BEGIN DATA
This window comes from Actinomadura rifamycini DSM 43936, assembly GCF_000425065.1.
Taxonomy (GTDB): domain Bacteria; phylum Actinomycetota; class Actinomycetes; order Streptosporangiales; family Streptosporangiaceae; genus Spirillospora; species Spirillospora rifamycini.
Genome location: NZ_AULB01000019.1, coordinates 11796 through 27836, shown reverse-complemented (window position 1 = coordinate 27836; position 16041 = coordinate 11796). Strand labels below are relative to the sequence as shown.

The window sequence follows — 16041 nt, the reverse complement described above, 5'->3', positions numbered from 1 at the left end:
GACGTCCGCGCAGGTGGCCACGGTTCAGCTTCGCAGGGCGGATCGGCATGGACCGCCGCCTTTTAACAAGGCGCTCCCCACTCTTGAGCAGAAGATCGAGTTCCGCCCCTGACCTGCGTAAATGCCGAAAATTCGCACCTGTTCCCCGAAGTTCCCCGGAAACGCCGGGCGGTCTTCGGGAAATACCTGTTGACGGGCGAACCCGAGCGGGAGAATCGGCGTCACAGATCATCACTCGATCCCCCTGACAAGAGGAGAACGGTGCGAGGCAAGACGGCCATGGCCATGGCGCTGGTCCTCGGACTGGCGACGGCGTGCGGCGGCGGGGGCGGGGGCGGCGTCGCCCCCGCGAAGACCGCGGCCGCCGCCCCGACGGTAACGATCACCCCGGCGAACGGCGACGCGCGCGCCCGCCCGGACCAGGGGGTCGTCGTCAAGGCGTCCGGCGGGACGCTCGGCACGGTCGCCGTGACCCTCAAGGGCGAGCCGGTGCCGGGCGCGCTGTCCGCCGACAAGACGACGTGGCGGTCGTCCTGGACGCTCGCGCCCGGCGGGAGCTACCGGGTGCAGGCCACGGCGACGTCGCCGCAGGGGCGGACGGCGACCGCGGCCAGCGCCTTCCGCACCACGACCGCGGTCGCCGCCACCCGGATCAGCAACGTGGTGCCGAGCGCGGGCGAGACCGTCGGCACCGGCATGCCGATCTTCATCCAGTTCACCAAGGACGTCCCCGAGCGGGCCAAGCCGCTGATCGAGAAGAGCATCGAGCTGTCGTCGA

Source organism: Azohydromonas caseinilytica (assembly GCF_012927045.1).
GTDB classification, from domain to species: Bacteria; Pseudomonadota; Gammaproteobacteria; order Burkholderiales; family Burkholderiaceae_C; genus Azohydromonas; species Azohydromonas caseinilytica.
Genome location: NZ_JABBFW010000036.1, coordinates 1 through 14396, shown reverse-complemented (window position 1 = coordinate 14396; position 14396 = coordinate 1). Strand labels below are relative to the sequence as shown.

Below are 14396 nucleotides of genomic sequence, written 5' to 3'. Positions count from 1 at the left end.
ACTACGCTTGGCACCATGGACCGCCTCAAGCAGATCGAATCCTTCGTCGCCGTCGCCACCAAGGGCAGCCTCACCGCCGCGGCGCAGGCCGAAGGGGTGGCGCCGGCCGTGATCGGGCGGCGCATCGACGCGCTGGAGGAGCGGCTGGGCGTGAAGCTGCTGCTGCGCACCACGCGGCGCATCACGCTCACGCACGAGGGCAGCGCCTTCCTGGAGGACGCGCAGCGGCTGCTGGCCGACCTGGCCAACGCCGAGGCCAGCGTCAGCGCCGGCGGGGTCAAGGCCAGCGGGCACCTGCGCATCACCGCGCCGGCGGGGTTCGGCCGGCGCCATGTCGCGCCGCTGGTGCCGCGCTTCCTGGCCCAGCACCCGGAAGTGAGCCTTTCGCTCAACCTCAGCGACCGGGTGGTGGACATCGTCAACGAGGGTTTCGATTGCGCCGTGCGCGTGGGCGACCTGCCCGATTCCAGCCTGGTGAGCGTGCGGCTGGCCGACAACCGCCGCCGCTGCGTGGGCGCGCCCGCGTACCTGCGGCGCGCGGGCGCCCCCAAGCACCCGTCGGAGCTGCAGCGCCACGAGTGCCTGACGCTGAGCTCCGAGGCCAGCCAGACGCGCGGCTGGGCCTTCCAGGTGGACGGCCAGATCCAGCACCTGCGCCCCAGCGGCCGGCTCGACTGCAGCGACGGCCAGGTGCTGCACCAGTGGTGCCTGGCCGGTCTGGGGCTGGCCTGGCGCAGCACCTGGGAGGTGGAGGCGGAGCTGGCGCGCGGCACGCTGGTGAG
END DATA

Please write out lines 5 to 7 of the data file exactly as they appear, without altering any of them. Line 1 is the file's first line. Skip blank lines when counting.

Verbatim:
GACGTCCGCGCAGGTGGCCACGGTTCAGCTTCGCAGGGCGGATCGGCATGGACCGCCGCCTTTTAACAAGGCGCTCCCCACTCTTGAGCAGAAGATCGAGTTCCGCCCCTGACCTGCGTAAATGCCGAAAATTCGCACCTGTTCCCCGAAGTTCCCCGGAAACGCCGGGCGGTCTTCGGGAAATACCTGTTGACGGGCGAACCCGAGCGGGAGAATCGGCGTCACAGATCATCACTCGATCCCCCTGACAAGAGGAGAACGGTGCGAGGCAAGACGGCCATGGCCATGGCGCTGGTCCTCGGACTGGCGACGGCGTGCGGCGGCGGGGGCGGGGGCGGCGTCGCCCCCGCGAAGACCGCGGCCGCCGCCCCGACGGTAACGATCACCCCGGCGAACGGCGACGCGCGCGCCCGCCCGGACCAGGGGGTCGTCGTCAAGGCGTCCGGCGGGACGCTCGGCACGGTCGCCGTGACCCTCAAGGGCGAGCCGGTGCCGGGCGCGCTGTCCGCCGACAAGACGACGTGGCGGTCGTCCTGGACGCTCGCGCCCGGCGGGAGCTACCGGGTGCAGGCCACGGCGACGTCGCCGCAGGGGCGGACGGCGACCGCGGCCAGCGCCTTCCGCACCACGACCGCGGTCGCCGCCACCCGGATCAGCAACGTGGTGCCGAGCGCGGGCGAGACCGTCGGCACCGGCATGCCGATCTTCATCCAGTTCACCAAGGACGTCCCCGAGCGGGCCAAGCCGCTGATCGAGAAGAGCATCGAGCTGTCGTCGA

Source organism: Azohydromonas caseinilytica (assembly GCF_012927045.1).
GTDB classification, from domain to species: Bacteria; Pseudomonadota; Gammaproteobacteria; order Burkholderiales; family Burkholderiaceae_C; genus Azohydromonas; species Azohydromonas caseinilytica.